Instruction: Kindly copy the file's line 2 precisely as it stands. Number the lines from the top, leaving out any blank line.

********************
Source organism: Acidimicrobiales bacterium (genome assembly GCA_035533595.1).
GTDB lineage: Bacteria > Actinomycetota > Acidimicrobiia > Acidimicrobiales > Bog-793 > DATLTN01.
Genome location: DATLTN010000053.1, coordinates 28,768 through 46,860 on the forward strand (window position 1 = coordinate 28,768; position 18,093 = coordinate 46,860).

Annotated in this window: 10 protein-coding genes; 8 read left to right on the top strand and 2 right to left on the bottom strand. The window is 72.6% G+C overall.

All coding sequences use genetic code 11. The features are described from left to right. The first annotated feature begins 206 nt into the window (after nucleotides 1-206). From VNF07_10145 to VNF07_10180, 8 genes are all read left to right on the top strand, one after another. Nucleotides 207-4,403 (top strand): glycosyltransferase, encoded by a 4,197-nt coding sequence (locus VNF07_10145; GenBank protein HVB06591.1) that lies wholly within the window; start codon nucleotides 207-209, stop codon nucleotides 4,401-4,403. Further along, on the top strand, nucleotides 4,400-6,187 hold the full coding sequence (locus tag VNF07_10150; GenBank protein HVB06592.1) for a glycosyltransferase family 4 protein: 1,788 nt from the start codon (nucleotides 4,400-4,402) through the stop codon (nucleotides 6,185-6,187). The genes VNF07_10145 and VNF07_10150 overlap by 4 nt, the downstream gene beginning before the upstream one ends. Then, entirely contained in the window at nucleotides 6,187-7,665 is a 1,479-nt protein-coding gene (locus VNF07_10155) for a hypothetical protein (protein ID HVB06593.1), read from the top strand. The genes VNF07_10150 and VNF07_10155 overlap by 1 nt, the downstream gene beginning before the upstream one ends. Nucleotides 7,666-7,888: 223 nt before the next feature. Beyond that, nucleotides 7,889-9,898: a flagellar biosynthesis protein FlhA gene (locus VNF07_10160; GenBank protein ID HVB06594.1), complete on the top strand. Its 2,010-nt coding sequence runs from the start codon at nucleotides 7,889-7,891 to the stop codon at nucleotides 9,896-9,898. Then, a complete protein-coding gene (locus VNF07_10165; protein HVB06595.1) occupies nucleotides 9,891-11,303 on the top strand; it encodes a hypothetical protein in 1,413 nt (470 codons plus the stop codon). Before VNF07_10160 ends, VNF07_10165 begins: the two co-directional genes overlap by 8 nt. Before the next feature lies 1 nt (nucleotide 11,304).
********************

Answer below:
GTDB lineage: Bacteria > Actinomycetota > Acidimicrobiia > Acidimicrobiales > Bog-793 > DATLTN01.